So here’s my prediction for the final squad:
Goalies: Alisson, Ederson, Cássio
Right-Backs: Danilo, Fagner
Center-Backs: Miranda, Marquinhos, Thiago Silva, Geromel
Left-Backs: Marcelo, Filipe Luís
Defensive/Holding Midfielders: Casemiro, Fernandinho, Renato Augusto, Arthur
Attacking/Box-To-Box Midfielders: Coutinho, Paulinho, Fred
Wingers: Willian, Douglas Costa, Neymar
Forwards: Roberto Firmino, Gabriel Jesus
Hang on, this article isn’t long enough yet
It’s barely 2000 words! Gotta pad it out a little more. That’s why I’m…
Predicting the reserve list, too
Tite will also need to call up a list of reserves, from which any replacements for players who have to be cut from the main squad due to injury are drawn. For the first time, FIFA is allowing 12 reserves, up from 7 in the past. To get an idea, these were the reserves at our last two World Cups:
2010: Alex (the center-back), Carlos Eduardo, Ronaldinho, Sandro (the defensive mid—remember him?), Ganso, Marcelo, Diego Tardelli
2014: Diego Cavalieri, Filipe Luís, Miranda, Rafinha (the right-back), Lucas Leiva, Lucas Moura, Alan Kardec
This time around, Tite has the luxury of selecting one player as a reserve in every position (plus a twelfth… for yet another goalkeeper?) Here’s what I predict:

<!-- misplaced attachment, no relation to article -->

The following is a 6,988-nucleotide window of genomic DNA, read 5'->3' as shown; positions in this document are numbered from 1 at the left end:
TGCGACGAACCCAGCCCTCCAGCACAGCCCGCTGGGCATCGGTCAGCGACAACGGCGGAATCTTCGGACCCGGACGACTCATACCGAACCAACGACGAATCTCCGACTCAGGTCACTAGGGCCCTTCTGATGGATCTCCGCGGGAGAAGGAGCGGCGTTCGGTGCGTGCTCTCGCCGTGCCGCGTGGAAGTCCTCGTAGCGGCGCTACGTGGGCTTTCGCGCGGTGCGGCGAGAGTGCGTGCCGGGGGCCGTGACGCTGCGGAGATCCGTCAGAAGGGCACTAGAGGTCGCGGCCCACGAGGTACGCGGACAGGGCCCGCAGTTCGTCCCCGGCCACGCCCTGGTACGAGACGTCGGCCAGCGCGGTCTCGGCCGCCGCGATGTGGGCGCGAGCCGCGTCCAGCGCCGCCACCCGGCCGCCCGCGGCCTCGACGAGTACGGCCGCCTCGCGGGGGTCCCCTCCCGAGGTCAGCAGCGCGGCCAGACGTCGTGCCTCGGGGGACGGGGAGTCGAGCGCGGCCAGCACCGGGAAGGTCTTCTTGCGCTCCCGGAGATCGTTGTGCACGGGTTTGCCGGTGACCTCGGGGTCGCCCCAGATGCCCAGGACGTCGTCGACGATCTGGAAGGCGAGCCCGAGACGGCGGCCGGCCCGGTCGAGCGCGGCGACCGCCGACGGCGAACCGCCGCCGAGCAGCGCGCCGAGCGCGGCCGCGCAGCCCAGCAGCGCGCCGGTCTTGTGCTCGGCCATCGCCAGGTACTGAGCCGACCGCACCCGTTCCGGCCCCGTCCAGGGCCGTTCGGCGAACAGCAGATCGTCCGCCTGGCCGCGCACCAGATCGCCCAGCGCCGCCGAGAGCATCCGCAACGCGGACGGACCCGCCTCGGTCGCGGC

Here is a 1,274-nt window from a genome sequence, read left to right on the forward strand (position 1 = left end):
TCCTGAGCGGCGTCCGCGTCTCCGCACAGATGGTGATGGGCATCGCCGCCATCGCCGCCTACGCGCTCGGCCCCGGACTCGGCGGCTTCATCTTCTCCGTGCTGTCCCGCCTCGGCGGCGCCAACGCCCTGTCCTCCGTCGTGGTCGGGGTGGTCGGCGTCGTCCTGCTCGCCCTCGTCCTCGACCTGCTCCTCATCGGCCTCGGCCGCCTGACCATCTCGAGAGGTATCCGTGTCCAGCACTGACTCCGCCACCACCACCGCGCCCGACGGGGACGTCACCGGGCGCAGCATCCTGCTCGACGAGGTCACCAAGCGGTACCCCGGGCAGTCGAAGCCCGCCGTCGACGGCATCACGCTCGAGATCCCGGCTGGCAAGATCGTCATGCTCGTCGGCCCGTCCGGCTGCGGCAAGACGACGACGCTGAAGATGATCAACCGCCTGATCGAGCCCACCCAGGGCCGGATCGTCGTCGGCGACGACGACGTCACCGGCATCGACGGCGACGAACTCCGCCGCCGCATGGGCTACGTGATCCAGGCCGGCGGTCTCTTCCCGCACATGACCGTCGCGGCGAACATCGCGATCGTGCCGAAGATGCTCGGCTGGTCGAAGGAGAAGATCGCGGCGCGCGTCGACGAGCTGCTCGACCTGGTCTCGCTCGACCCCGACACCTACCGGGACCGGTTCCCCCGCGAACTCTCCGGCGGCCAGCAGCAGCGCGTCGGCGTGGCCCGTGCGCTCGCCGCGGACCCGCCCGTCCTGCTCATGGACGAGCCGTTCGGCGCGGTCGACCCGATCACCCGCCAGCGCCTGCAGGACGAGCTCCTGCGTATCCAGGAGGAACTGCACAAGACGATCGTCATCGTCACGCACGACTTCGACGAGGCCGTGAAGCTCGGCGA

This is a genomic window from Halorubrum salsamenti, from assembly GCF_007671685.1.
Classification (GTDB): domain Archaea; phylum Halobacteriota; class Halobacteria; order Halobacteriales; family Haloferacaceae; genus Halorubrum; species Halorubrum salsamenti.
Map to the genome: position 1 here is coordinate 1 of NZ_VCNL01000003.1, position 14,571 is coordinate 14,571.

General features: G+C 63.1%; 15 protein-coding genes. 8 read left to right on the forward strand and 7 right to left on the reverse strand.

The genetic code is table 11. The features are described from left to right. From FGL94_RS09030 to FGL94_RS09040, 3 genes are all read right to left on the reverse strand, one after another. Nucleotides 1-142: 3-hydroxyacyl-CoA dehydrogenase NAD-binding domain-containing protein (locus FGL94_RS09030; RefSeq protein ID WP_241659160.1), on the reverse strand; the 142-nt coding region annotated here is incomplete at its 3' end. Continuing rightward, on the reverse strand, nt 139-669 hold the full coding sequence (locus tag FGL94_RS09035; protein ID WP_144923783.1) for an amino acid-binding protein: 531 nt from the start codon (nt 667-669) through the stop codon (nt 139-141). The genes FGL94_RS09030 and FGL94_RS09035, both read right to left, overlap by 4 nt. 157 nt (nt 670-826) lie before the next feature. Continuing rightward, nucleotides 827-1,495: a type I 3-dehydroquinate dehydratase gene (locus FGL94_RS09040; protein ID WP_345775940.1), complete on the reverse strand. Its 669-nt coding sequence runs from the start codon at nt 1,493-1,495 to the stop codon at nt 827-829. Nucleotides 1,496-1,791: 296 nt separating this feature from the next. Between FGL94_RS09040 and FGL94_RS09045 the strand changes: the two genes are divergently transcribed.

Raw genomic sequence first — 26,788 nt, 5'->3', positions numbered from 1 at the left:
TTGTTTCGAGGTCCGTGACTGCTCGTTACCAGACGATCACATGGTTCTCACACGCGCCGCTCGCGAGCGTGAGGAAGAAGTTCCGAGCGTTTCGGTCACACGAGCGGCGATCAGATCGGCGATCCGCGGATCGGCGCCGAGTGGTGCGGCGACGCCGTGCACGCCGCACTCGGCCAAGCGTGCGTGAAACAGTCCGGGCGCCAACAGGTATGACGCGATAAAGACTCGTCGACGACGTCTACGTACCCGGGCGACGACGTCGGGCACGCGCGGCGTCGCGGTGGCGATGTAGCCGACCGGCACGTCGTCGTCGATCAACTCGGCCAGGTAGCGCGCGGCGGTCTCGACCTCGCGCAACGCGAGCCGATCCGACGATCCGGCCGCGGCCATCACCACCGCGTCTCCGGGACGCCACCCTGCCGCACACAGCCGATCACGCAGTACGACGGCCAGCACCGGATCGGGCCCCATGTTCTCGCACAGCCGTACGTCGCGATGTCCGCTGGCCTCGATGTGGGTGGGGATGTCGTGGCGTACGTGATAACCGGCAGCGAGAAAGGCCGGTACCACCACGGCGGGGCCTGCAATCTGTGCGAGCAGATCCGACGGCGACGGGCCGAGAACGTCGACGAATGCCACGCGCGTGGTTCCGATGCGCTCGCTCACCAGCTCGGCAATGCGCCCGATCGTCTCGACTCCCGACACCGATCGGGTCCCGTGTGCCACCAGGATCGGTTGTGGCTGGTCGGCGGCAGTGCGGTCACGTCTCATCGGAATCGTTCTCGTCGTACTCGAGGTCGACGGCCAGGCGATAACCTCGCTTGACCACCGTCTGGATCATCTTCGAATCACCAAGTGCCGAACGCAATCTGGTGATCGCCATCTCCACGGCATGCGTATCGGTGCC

Goalies: Neto, Marcelo Grohe
Defenders: Fabinho, Gil, Rodrigo Caio, Alex Sandro
Midfielders: Giuliano, Luan, Diego
Attackers: Willian José, Talisca, Taison
Most of these selections are pretty easy: they’re the shortlisted players who I didn’t think were going to make the final squad. Players like Neto, Gil, and Lucas Lima seem to be higher in the pecking order than Marcelo Grohe, Jemerson, and Diego, and for the most part I think Tite will play it safe. And I’m assuming that twelfth man is for yet another goalkeeper as opposed to another outfielder, which would be more interesting.
But there’s one thing we have to account for. Every list of reserves has at least one or two players who’s blatantly, unequivocally better than someone who made the final cut. Players who make you wonder how the hell they weren’t included in the World Cup squad proper. Ronaldinho and Marcelo in 2010. Filipe Luís and Miranda in 2014. And that’s why I’ve included Fabinho. Not only is he a dynamic, powerful midfielder who’s arguably the best available backup for Casemiro as well as a fine deputy for Paulinho, he started his senior career as a right-back and is likely still better in the position than Fagner or Danilo. Tite has never called him up, and there are no indications that Tite has been considering him, but both Dunga and Scolari selected reserves whom they’d never previously called up. Tite and co. have attended Monaco matches in person, albeit primarily for Jorge and Jemerson, so they surely have some familiarity with Fabinho, and that could be enough to sneak him onto the reserves list.
No doubt this is just wishful thinking. We’ll see for sure on Monday. Keep your eyes peeled for my report card on how accurate my predictions were.